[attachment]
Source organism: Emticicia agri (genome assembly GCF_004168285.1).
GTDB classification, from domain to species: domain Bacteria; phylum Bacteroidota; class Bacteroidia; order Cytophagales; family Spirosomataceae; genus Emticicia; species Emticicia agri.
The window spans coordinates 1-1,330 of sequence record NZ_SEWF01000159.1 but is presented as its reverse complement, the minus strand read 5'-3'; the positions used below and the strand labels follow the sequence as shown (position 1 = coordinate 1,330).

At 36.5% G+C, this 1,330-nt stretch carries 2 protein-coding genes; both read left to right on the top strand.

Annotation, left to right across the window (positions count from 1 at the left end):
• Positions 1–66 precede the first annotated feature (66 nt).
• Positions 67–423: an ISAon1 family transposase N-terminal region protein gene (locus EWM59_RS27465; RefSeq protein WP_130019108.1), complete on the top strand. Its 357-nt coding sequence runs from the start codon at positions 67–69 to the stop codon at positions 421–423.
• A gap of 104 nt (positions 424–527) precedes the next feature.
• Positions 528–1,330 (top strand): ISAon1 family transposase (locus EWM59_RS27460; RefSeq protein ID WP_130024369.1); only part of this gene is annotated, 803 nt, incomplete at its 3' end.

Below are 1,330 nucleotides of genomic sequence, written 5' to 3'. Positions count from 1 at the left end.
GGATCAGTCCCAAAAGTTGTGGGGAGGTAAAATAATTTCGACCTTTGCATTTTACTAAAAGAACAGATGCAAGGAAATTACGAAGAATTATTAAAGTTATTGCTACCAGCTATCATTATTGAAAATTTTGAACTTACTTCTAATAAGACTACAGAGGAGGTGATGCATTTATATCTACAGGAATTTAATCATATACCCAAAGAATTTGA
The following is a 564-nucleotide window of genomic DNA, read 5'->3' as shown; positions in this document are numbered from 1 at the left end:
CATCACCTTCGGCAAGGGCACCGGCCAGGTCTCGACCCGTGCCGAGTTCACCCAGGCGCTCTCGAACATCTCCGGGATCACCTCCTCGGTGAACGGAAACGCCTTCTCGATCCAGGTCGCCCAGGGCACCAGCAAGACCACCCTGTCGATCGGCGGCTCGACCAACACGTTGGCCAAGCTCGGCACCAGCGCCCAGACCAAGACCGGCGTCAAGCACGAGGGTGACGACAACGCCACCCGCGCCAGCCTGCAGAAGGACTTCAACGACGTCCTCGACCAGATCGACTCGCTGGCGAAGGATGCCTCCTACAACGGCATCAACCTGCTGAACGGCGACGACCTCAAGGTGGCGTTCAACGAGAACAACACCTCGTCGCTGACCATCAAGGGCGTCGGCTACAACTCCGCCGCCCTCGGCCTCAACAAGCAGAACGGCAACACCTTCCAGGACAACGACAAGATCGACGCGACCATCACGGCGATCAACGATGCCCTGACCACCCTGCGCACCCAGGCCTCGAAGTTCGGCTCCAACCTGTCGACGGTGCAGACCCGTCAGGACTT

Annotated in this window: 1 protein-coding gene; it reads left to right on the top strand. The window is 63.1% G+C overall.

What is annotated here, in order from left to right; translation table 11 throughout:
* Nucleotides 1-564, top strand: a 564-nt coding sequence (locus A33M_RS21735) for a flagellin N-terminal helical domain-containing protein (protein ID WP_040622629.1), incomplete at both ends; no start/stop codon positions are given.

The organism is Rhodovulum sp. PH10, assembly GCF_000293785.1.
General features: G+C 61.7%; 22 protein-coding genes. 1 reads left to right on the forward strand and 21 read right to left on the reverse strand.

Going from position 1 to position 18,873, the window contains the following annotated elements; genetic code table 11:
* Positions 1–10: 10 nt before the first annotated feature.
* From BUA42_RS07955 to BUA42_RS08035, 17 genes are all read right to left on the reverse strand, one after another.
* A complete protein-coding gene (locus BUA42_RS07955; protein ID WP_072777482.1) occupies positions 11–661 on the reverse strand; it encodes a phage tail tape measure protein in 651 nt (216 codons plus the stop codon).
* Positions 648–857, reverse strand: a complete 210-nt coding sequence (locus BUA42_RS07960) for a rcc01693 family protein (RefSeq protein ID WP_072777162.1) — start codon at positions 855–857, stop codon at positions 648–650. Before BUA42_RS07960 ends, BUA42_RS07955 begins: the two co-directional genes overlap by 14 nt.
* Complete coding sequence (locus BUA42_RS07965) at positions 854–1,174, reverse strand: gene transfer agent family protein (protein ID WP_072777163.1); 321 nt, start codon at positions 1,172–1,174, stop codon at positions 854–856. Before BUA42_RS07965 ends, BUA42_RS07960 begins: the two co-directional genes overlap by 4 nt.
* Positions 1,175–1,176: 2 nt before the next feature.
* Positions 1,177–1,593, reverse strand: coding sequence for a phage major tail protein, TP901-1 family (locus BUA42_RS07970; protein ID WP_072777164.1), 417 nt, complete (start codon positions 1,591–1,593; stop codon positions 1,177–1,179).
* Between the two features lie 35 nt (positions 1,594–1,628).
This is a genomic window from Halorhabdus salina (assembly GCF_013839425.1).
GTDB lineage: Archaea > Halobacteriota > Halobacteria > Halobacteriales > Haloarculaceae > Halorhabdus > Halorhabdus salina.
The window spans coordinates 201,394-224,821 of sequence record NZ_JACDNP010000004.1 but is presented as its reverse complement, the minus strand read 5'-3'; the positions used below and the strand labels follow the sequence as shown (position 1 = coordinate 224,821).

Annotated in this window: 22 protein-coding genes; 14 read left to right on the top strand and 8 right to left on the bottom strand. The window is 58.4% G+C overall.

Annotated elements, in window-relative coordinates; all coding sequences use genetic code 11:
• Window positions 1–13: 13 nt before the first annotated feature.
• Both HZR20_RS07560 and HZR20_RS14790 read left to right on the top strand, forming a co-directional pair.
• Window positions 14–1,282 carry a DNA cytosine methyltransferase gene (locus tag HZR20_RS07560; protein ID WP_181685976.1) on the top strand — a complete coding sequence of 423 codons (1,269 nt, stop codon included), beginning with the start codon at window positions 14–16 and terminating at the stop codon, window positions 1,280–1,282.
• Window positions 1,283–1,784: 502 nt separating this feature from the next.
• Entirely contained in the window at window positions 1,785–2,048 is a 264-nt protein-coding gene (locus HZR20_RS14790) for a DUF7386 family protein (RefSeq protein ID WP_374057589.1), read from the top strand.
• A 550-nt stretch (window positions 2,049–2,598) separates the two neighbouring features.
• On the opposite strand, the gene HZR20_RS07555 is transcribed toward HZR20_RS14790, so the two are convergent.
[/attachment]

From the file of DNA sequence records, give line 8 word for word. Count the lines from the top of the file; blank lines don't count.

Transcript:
• A gap of 104 nt (positions 424–527) precedes the next feature.